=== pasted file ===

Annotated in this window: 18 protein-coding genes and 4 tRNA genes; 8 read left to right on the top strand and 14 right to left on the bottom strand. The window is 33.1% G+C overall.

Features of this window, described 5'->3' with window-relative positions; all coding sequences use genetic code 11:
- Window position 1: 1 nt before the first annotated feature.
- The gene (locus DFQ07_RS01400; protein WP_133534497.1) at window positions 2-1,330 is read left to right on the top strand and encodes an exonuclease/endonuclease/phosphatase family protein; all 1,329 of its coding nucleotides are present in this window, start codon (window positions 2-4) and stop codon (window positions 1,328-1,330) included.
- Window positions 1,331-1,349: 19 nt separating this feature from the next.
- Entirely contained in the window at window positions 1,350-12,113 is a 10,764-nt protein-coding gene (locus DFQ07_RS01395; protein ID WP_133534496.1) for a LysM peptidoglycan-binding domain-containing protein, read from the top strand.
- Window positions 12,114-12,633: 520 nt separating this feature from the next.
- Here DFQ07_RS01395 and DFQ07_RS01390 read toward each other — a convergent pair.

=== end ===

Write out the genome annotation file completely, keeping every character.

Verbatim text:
Annotated in this window: 18 protein-coding genes and 4 tRNA genes; 8 read left to right on the top strand and 14 right to left on the bottom strand. The window is 33.1% G+C overall.

Features of this window, described 5'->3' with window-relative positions; all coding sequences use genetic code 11:
- Window position 1: 1 nt before the first annotated feature.
- The gene (locus DFQ07_RS01400; protein WP_133534497.1) at window positions 2-1,330 is read left to right on the top strand and encodes an exonuclease/endonuclease/phosphatase family protein; all 1,329 of its coding nucleotides are present in this window, start codon (window positions 2-4) and stop codon (window positions 1,328-1,330) included.
- Window positions 1,331-1,349: 19 nt separating this feature from the next.
- Entirely contained in the window at window positions 1,350-12,113 is a 10,764-nt protein-coding gene (locus DFQ07_RS01395; protein ID WP_133534496.1) for a LysM peptidoglycan-binding domain-containing protein, read from the top strand.
- Window positions 12,114-12,633: 520 nt separating this feature from the next.
- Here DFQ07_RS01395 and DFQ07_RS01390 read toward each other — a convergent pair.